#listen   [::]:80 default ipv6only=on; ## listen for ipv6

        # Password-protect directory.
        # Please put this before location / block as
        # Nginx stops after seeing the first match.
        # Note: ^~ means match anything that starts with /protect/
        location ^~ /protect/ {
                auth_basic "Restricted"; # Enable Basic Authentication
                auth_basic_user_file /var/www/mydomain2/protect/.htpasswd;

        location / {

        # Uncomment this section to deny access to .ht files like .htpasswd
        # Recommend to copy this to the HTTPS server below also.
        location ~ /\.ht {
                deny all;


The “^~” in “location ^~ /protect/” above tells Nginx to match anything that starts with “/protect/”. This is necessary to ensure that all files and directories under “/protect/” are also password-protected. Because Nginx stops once it finds a match, it won’t process subsequent match directives, such as the PHP-FPM directive, and PHP scripts won’t execute. If you wish to run PHP scripts under the password-protected directory, you must copy the PHP-FPM directive (and any other directives) under the password-protected location directive like so:

server {

        # Password-protect directory.
        # Please put this before location / block as
        # Nginx stops after seeing the first match.
        # Note: ^~ means match anything that starts with /protect/
        location ^~ /protect/ {
                auth_basic "Restricted"; # Enable Basic Authentication
                auth_basic_user_file /var/www/mydomain2/protect/.htpasswd;

                # pass the PHP scripts to FPM-PHP
                location ~ \.php$ {
                        fastcgi_split_path_info ^(.+\.php)(/.+)$;
                        fastcgi_pass unix:/var/run/php5-fpm.sock;
                        fastcgi_index index.php;
                        include fastcgi_params;

                # deny access to .ht files like .htpasswd
                location ~ /\.ht {
                        deny all;

        # pass the PHP scripts to FPM-PHP
        location ~ \.php$ {

Restart Nginx so the changes above can take effect.

sudo service nginx reload

Test by browsing to “http://mydomain2/protect/” and the browser should prompt you to input a user and password.

Secure Mailman

To run Mailman under HTTPS/SSL, move the “location /cgi-bin/mailman” definition in the server block file, “/etc/nginx/sites-available/mydomain2”, from the HTTP server to the HTTPS server section.

You will also need to modify Mailman to use the HTTPS url:

# Edit Mailman's configuration
sudo nano /etc/mailman/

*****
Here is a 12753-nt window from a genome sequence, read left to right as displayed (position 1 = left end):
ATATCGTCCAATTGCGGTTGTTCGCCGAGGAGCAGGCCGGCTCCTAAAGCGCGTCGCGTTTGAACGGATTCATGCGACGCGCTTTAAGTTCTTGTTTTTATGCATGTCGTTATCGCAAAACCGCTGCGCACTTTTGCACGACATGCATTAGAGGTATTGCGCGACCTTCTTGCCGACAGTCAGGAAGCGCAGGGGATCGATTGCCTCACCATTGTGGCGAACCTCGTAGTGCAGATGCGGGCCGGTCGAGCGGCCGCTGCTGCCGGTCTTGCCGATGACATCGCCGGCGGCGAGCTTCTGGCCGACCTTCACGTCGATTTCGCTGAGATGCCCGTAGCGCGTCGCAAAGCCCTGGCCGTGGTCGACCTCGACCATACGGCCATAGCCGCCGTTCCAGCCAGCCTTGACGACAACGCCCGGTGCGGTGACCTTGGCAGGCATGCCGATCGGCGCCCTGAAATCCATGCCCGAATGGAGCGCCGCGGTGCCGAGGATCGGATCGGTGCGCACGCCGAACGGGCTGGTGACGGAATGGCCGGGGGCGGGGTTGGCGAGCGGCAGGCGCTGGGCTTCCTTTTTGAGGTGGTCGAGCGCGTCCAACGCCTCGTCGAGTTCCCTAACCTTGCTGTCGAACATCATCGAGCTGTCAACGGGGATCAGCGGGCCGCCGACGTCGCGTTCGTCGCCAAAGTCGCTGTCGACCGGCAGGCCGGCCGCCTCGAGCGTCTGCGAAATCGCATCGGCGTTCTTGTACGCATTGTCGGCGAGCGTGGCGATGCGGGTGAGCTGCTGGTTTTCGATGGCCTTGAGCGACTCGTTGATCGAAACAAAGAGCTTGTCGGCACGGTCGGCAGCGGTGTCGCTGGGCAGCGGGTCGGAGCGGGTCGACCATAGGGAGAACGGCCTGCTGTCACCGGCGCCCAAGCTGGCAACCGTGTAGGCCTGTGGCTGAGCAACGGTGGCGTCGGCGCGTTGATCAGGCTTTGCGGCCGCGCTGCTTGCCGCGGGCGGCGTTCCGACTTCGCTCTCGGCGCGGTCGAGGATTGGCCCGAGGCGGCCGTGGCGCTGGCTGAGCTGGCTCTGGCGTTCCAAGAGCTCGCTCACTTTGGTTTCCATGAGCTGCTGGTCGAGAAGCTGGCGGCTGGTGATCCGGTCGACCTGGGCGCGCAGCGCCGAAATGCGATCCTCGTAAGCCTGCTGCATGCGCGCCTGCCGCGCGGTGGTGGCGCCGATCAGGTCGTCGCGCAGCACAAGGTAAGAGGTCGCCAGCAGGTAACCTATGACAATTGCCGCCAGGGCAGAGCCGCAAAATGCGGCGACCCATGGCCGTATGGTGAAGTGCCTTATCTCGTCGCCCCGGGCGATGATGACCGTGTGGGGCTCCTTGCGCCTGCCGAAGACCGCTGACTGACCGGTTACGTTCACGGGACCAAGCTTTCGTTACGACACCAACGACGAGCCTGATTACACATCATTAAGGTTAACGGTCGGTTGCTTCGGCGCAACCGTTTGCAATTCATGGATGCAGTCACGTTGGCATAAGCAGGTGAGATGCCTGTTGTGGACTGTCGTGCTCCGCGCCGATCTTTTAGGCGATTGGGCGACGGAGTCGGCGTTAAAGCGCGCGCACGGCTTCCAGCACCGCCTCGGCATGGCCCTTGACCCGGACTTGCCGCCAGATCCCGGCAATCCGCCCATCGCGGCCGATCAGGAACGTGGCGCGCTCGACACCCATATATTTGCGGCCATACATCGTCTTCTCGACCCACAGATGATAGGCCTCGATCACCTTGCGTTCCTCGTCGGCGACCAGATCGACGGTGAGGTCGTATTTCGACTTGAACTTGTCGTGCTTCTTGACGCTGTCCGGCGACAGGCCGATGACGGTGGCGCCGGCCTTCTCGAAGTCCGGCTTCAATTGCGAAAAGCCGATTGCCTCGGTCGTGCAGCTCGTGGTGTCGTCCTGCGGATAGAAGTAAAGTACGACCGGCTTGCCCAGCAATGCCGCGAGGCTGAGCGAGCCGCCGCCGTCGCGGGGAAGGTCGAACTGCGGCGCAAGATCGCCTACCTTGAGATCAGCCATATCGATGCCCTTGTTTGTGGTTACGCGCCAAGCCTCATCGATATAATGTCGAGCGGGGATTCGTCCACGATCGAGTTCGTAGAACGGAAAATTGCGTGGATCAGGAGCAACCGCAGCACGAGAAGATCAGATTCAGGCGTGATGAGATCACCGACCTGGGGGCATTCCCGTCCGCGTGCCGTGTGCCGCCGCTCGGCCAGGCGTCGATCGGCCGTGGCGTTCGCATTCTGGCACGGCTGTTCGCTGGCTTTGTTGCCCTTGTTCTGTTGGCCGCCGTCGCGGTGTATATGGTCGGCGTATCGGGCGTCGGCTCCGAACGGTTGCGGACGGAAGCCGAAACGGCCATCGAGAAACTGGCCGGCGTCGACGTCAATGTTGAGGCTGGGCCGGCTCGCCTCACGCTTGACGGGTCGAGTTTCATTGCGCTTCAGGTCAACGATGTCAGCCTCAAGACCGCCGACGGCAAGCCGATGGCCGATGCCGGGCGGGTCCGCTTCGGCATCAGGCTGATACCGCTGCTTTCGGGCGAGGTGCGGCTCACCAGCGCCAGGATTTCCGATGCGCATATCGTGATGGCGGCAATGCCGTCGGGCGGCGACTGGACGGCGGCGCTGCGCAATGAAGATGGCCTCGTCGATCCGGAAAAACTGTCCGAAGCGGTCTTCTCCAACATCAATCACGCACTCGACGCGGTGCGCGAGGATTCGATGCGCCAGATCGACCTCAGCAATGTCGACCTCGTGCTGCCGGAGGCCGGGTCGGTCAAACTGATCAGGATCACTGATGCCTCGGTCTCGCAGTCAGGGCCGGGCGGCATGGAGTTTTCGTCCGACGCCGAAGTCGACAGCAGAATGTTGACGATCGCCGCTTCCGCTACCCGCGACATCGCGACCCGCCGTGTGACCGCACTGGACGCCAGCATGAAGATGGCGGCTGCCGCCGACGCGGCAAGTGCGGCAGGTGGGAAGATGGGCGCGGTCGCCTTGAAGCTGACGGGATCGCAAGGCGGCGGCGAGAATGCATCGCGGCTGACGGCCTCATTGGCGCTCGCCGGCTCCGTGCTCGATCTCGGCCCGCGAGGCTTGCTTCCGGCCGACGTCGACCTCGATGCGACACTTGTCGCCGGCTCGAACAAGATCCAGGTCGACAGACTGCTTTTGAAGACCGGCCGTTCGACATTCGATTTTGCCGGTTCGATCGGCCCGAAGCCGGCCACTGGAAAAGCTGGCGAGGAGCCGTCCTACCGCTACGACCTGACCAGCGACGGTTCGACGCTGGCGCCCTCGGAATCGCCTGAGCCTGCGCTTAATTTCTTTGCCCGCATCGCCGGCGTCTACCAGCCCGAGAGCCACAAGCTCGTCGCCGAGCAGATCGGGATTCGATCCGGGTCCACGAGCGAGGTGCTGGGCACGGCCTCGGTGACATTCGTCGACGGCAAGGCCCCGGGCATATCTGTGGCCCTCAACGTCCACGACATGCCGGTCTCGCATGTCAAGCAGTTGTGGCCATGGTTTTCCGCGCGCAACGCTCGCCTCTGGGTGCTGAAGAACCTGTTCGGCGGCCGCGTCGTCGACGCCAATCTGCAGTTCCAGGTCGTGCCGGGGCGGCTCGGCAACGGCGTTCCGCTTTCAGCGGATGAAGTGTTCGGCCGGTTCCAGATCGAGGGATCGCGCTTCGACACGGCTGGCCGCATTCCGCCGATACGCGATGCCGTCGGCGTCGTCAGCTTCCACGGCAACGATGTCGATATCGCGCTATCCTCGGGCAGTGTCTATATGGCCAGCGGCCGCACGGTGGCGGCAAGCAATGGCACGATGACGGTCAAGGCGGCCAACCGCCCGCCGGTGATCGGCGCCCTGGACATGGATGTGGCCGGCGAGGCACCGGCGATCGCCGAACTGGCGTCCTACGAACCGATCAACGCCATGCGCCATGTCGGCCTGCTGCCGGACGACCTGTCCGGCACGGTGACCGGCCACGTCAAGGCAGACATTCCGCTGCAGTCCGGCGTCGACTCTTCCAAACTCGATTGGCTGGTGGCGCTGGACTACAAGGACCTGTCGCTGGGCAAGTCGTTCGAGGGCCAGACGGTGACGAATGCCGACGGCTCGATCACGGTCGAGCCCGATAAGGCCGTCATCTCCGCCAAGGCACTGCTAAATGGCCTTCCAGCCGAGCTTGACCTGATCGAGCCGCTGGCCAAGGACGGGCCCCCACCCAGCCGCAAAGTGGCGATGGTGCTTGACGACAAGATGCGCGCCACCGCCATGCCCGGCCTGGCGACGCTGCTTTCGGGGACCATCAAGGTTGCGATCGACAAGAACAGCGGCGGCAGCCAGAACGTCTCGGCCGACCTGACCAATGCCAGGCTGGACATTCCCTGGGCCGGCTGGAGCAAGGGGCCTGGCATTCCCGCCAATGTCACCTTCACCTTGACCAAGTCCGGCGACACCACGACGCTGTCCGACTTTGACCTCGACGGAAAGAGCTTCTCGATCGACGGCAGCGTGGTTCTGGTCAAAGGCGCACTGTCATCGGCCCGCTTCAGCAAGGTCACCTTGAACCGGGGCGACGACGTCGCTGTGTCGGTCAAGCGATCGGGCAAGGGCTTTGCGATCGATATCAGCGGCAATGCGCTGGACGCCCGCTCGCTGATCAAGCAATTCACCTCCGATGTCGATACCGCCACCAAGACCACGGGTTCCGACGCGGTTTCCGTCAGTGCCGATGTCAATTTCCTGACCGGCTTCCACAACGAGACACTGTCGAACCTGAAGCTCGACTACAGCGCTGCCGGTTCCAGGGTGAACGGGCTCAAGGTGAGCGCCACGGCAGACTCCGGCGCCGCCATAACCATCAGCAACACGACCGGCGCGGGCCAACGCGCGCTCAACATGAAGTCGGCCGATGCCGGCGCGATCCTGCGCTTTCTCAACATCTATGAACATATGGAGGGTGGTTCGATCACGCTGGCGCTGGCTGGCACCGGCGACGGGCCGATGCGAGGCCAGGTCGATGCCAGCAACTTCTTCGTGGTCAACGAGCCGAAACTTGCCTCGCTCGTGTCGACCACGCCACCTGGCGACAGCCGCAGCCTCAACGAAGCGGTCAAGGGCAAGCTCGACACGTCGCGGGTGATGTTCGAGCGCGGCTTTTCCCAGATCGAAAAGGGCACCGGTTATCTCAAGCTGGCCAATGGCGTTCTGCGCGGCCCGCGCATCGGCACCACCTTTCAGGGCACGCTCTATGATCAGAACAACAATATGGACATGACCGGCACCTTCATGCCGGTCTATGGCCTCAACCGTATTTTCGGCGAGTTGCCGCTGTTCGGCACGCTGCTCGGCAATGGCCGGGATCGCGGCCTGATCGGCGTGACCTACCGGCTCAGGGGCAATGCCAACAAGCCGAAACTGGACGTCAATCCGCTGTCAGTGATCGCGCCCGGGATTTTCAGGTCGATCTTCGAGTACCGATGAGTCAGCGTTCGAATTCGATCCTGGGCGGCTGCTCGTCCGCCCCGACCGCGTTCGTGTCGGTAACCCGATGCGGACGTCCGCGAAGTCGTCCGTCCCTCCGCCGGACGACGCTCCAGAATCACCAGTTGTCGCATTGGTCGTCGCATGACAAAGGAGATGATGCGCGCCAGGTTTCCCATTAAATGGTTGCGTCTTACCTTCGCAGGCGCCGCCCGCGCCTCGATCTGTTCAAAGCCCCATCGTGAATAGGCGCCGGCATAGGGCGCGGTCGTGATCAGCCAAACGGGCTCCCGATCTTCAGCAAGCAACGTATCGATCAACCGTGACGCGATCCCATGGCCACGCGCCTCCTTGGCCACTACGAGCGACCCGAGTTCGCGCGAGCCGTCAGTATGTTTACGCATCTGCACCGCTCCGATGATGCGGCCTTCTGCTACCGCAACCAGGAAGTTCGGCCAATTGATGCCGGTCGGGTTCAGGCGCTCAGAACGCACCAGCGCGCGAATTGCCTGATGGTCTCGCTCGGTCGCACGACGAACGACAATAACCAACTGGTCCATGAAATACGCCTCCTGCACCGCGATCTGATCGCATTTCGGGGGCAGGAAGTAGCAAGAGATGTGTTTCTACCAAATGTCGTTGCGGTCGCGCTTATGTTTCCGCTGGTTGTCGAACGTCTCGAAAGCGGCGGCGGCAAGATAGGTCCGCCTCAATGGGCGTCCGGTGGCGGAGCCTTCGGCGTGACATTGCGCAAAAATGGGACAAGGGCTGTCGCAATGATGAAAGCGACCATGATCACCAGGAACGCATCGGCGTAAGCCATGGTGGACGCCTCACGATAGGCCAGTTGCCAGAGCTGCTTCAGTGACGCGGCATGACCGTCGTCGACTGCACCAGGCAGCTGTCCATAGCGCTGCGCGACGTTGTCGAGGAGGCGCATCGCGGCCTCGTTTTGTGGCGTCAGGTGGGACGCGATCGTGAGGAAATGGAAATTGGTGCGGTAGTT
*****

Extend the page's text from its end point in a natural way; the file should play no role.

# Change its default url pattern from 'http://%s/cgi-bin/mailman/' to:
   DEFAULT_URL_PATTERN = 'https://%s/cgi-bin/mailman/'

# Propagate the HTTPS URL pattern change to all the mailists
sudo /usr/lib/mailman/bin/withlist -l -a -r fix_url

Note: It is not necessary to restart the Mailman service for the changes above to take effect.

If you only want the default URL Pattern change to apply to a specific mailing list, like “”, use this command instead:

sudo /usr/lib/mailman/bin/withlist -l -r fix_url test -u

Take a Snapshot

DigitalOcean provides a web tool to take a snapshot image of the VPS. I can restore using that image or even create a duplicate VPS with it. Because my VPS is now working the way I need it to, it makes sense to take a snapshot at this time.

Unfortunately, performing a snapshot requires that I shutdown the VPS first. More unfortunate, the time required to take the snapshot varies from minutes to over an hour (more on this below). Worst, there is no way to cancel or abort the snapshot request. I have to wait until DigitalOcean’s system completes the snapshot request before my VPS is automatically restarted.

digitalocean_snapshot_stuckI did my first snapshot after getting WordPress working on the VPS. There was about 6GB of data (including the operating system) to make an image of. I shut down the VPS and submitted a snapshot request. The “Processing…” status with zero progress was what I saw for over one hour. During this time, my VPS and WordPress site was offline.

A little over an hour later, the status went from “Processing…” with zero progress to done in a split second. My VPS and WordPress site were back online. I think an hour to backup 6GB of data is excessive. DigitalOcean support agreed. Evidently, there was a backlog on the scheduler and requests were delayed. Because I couldn’t cancel the snapshot request, I had to wait for the backlog to clear in addition to however long it took to do the snapshot.

If I had known more about the snapshot feature, I would have opted to pay for the backup feature, which cost more but doesn’t require shutting down the VPS. Unfortunately, the backup feature can only be enabled during VPS creation so it is too late for me.

The recommended method to shutdown the VPS is to run this command:

# Following command equivalent to: sudo shutdown -h now
sudo poweroff

Update: I just did a snapshot and it only took 5 minutes this time.

See my followup post, Upgrade Ubuntu and LEMP on an Unmanaged VPS, to learn how to upgrade LEMP and Ubuntu to the latest versions.

Most info above derived from:

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Nginx Multiple Domains, Postfix Email, and Mailman Mailing Lists

Linux No Comments